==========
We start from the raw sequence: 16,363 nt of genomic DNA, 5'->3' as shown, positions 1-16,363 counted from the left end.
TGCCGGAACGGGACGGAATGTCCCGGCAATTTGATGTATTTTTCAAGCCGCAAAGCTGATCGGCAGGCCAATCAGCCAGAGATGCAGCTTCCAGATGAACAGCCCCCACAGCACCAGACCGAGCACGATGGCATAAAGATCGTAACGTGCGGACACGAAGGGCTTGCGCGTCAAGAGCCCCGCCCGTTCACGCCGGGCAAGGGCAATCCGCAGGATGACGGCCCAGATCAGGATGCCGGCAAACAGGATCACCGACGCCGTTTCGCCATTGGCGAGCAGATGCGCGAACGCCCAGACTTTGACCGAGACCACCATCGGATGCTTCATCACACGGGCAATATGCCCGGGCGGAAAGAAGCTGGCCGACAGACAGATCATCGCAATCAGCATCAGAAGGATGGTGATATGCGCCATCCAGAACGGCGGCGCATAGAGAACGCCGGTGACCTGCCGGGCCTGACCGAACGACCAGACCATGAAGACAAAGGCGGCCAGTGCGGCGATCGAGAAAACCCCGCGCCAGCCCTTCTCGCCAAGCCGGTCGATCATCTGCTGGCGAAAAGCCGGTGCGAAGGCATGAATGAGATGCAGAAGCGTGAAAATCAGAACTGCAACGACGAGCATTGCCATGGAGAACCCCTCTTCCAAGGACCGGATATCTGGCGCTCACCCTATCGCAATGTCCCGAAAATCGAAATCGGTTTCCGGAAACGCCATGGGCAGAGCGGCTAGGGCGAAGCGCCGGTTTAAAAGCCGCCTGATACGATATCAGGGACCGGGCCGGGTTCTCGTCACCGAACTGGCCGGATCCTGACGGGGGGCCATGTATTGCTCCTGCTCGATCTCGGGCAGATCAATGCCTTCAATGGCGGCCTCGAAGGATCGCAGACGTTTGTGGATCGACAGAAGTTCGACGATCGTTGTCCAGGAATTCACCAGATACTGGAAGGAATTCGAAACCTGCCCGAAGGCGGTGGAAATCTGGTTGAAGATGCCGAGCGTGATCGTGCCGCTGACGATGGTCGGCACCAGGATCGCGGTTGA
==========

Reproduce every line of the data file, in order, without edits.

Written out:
We start from the raw sequence: 16,363 nt of genomic DNA, 5'->3' as shown, positions 1-16,363 counted from the left end.
TGCCGGAACGGGACGGAATGTCCCGGCAATTTGATGTATTTTTCAAGCCGCAAAGCTGATCGGCAGGCCAATCAGCCAGAGATGCAGCTTCCAGATGAACAGCCCCCACAGCACCAGACCGAGCACGATGGCATAAAGATCGTAACGTGCGGACACGAAGGGCTTGCGCGTCAAGAGCCCCGCCCGTTCACGCCGGGCAAGGGCAATCCGCAGGATGACGGCCCAGATCAGGATGCCGGCAAACAGGATCACCGACGCCGTTTCGCCATTGGCGAGCAGATGCGCGAACGCCCAGACTTTGACCGAGACCACCATCGGATGCTTCATCACACGGGCAATATGCCCGGGCGGAAAGAAGCTGGCCGACAGACAGATCATCGCAATCAGCATCAGAAGGATGGTGATATGCGCCATCCAGAACGGCGGCGCATAGAGAACGCCGGTGACCTGCCGGGCCTGACCGAACGACCAGACCATGAAGACAAAGGCGGCCAGTGCGGCGATCGAGAAAACCCCGCGCCAGCCCTTCTCGCCAAGCCGGTCGATCATCTGCTGGCGAAAAGCCGGTGCGAAGGCATGAATGAGATGCAGAAGCGTGAAAATCAGAACTGCAACGACGAGCATTGCCATGGAGAACCCCTCTTCCAAGGACCGGATATCTGGCGCTCACCCTATCGCAATGTCCCGAAAATCGAAATCGGTTTCCGGAAACGCCATGGGCAGAGCGGCTAGGGCGAAGCGCCGGTTTAAAAGCCGCCTGATACGATATCAGGGACCGGGCCGGGTTCTCGTCACCGAACTGGCCGGATCCTGACGGGGGGCCATGTATTGCTCCTGCTCGATCTCGGGCAGATCAATGCCTTCAATGGCGGCCTCGAAGGATCGCAGACGTTTGTGGATCGACAGAAGTTCGACGATCGTTGTCCAGGAATTCACCAGATACTGGAAGGAATTCGAAACCTGCCCGAAGGCGGTGGAAATCTGGTTGAAGATGCCGAGCGTGATCGTGCCGCTGACGATGGTCGGCACCAGGATCGCGGTTGA